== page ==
Mayr on "What is a Species"

pierre deleporte pierre.deleporte at UNIV-RENNES1.FR
Tue Apr 27 11:39:41 CDT 2004

A 09:03 26/04/2004 -1000, Richard Pyle wrote:
>But if the "biological system" depends on some sort of cohesive
>inter-connectedness among "individuals" (sensu Deleporte), and you do not
>include the dead individuals as part of this system, then what, exactly, is
>it that establishes the interconnectedness?  Wouldn't a "population", then,
>be restricted to simultaneously extant direct kin sets, or perhaps a flock
>of birds or school of fish, or other set of individuals that have direct
>"here-and-now" interconnectedness?  When I think of the word "population", I
>infer a set of individuals joined by genetic heritage.  And as such, I find
>it hard to think of a population without also including the dead ones.

Effectively, what we call "a given population" is possibly, and I would say 
frequently, a very loosely biologically connected system between living 
individuals. This is why I introduced "social group", and you introduce 
"flock" here.
But as Ron states himself clearly, the individual (just a bird in the hand) 
is far more a cohesive biological system than any population, or part of.

All members of a poipulation, including dead ones if we include them in the 
definition, can be said to share a property of effective or potential 
interbreeding, as well as members of species. The notion of "effective or 
potential" seems important to me in this discussion. The individuals 
potentially reproducing together are not really reproducing with one 
another. They share a property (reproducing compatibility), which we use as 
a classificatory criterion. Such a species or population is a taxon, not a 
real network of effectively interbreeding  individuals. Just think of 
completely separate populations of a "same species", and of  course you can 
have completely separate strains in a "same population".

If we quit just one second the anthropocentric view of considering sexual 
species, and consider strictly clonal species, what is a population? In 
this case, a population, and a species, become typologically defined taxa, 
possibly with an additional geographic criterion for "population". They 
cannot be defined as potentially interbreeding, but only as sharing a 
common descent and looking like a given "type". A mutant judged 
"significantly different" by the taxonomist is immediately the first member 
of a new species.

This is, I think, the problem Kirk Fitzhugh unfortunately avoids dealing 
with in his essay about species. I suggest that Kirk, and all of us, begin 
with thinking of a species in non-sexual critters. Typology will impose 
itself as the taxonomic (classificatory) criterion.
 From this solid ground, extension to the more complexe figure of sexual 
lineages will be possible, by trying to deal with the cross-breeding mess 
in addition to (not instead of) the typological criterion. [Back to my pink 

But if a species (lineage) is an "individual", then all life from the 
origins up to now is an "individual"... who really buys this?
[Not to mention that, in classificatory logics, an individual cannot have 
individuals as parts, while classes may have subclases as components, with 
individuals composing only in the terminal classes... the notion of 
"individuals as part of individuals" seems flawed to me - as well as to 
Mahner and Bunge - anyway you take it, logically and ontologically... but 
will I again be taxed of semantic games?...].

>I think I understand where you are coming from on this; taking a population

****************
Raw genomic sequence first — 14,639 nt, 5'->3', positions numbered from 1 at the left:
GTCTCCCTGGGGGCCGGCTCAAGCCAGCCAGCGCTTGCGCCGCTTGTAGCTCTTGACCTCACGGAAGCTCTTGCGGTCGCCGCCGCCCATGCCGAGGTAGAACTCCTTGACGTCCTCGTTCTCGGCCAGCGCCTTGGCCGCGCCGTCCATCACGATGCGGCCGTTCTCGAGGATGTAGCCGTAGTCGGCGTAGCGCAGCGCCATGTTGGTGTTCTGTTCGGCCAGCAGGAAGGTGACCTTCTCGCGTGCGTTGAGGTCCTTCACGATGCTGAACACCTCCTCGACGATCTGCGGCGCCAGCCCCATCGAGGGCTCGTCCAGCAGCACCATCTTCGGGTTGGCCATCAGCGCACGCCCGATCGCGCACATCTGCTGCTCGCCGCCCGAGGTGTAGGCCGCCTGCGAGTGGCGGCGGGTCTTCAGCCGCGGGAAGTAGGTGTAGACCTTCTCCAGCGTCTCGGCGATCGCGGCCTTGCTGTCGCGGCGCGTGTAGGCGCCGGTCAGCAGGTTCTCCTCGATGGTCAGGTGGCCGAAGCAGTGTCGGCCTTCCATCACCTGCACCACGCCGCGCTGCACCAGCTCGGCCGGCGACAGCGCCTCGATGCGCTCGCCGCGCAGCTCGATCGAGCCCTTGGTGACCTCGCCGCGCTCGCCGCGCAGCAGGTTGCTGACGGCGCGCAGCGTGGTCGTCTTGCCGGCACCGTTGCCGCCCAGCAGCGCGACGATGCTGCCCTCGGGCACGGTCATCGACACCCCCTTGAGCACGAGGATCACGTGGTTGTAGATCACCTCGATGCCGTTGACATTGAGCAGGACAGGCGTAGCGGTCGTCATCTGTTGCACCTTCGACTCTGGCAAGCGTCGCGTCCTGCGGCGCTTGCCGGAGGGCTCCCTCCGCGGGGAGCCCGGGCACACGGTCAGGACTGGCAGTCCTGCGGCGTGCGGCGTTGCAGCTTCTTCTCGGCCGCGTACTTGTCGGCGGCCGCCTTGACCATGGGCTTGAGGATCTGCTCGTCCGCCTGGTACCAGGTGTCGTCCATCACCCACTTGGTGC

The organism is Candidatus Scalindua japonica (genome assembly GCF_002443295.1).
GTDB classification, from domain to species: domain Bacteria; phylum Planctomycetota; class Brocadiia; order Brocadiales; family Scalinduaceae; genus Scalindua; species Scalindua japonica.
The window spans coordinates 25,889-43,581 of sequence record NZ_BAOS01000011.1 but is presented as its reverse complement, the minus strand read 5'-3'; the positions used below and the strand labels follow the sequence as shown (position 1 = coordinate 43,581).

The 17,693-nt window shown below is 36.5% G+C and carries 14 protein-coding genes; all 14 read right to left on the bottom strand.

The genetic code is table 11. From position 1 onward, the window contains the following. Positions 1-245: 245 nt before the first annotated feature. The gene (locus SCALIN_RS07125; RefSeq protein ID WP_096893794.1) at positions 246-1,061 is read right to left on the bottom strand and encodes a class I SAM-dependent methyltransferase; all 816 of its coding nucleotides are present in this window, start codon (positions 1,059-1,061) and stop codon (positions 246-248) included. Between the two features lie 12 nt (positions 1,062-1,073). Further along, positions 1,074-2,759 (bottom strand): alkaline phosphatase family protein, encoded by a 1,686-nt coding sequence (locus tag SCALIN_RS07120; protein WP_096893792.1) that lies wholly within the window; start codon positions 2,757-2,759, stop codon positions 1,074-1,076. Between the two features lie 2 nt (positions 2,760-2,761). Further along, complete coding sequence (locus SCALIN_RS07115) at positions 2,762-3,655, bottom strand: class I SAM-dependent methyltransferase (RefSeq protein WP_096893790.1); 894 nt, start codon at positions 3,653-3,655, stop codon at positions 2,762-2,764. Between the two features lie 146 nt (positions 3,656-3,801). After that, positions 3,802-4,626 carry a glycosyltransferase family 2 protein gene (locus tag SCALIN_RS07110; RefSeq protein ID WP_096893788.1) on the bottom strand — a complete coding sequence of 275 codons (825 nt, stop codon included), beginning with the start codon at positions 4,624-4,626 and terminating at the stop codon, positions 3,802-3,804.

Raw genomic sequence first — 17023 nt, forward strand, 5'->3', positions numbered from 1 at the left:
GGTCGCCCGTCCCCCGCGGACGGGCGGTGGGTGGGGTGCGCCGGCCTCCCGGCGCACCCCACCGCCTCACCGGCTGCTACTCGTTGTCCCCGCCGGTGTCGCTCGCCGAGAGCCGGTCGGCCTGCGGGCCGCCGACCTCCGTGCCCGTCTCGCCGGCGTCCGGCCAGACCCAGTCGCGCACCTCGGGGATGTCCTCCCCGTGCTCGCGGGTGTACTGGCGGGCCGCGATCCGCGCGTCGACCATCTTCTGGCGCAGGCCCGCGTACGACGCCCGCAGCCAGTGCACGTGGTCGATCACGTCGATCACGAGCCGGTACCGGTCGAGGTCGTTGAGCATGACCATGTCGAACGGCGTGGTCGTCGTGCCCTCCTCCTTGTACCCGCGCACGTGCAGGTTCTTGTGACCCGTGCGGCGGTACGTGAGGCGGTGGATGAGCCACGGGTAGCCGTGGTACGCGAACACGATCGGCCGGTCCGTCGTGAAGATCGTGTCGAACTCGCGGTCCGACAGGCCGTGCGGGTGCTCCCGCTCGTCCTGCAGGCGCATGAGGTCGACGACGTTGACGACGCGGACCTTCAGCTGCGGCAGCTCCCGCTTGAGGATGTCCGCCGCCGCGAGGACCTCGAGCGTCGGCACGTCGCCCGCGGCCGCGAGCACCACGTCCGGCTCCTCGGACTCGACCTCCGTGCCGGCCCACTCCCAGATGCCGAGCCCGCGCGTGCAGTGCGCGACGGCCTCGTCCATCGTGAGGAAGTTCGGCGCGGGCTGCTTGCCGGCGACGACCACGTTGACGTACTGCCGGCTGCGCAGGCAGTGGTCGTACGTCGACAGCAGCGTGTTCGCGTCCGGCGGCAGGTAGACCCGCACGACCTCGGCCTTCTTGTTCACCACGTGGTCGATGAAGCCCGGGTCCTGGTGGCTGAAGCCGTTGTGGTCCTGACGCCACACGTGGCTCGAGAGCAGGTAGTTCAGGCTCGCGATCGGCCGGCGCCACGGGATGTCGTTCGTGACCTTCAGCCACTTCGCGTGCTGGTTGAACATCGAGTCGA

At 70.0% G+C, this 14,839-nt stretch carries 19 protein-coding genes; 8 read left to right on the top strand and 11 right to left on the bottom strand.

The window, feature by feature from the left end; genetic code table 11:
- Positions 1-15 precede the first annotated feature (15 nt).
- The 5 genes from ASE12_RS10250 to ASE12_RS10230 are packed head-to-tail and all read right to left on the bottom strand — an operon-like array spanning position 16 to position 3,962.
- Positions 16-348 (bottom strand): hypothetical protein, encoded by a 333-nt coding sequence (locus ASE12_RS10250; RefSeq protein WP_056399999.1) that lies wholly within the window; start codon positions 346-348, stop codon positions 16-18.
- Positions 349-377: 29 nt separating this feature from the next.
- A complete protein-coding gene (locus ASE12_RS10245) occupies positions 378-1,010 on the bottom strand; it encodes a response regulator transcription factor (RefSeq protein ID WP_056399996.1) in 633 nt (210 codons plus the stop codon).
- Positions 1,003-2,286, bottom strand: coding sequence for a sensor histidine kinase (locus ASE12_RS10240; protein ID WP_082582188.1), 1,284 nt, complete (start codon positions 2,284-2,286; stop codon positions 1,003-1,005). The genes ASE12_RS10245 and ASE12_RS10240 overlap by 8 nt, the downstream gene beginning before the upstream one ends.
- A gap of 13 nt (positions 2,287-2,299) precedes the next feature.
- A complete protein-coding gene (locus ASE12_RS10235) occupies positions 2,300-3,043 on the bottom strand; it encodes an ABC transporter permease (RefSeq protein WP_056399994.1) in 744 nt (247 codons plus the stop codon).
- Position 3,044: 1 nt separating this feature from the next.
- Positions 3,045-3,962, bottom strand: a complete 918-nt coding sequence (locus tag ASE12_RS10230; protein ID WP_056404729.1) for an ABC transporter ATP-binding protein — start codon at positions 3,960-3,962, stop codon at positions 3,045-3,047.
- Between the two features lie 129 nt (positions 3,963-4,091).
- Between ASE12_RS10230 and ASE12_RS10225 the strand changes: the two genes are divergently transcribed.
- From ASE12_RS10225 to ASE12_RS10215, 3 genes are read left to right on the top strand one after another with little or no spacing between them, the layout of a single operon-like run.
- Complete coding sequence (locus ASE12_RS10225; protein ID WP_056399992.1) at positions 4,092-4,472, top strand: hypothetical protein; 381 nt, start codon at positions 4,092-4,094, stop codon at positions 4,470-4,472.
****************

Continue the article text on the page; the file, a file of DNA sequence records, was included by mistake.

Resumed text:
>to be some sort of "snap-shot" of a cohesive set of organisms that somehow
>comprise a biological system.

I mean "some" biological cohesion here and now. But you're right in your 

>But the VAST majority of individuals within
>most sets of organisms that I would consider to constitute a "population"
>would never, in any way, interact with each other during the course of their
>lives.  They are only joined, it seems to me, by their shared evolutionary

Agreed 100%

>I would agree is you were defining a single coral head as a "population" of
>individual polyps.

It's effectively a much more cohesive "population", because it involves 
anatomo-physiological links, which define an individual organism. Nature 
decidedly makes nothing to facilitate our urge for universal classifications!

>Geographically-defined populations are, in a way, potentially
>much less genetically cohesive than units we refer to as "species",

I can't follow you here, if populations are subclasses of a species they 
cannot be more loosely defined given we use the same set of criteria. You 
add at least spatial proximity for populations, and then in much cases 
improved chances of local cross-breeding. But of course you can find or 
imagine exceptions to the rule (nature is pitiless for classifiers).

>It seems we differ only in how we scope a "population".  If I understand
>your definition/scope, I would tend to use words like "school", "herd",
>"flock", "colony", etc. to circumscribe a set of directly-interacting

You understand quite well. But I learnt with my professor of population 
ecology that "a population is what you decide to define as a population 
given the needs of your ongoing research". Classification again, allbeit 
based on biologically relevant criteria. Populations are frequently defined 
as loose systems, the loosiest being "mere geographic proximity".

>   The word "population", to me, transcends the direct
>interactions among simultaneously extant individuals, and neccessarily
>includes the dead ones (and yet-to-be-born ones).

Under this definition, it's clearly a class ("taxonomic", Ron would say), 
not a real biologically cohesive whole.

Best, Pierre

Pierre Deleporte
CNRS UMR 6552 - Station Biologique de Paimpont
F-35380 Paimpont   FRANCE
Téléphone : 02 99 61 81 66
Télécopie : 02 99 61 81 88

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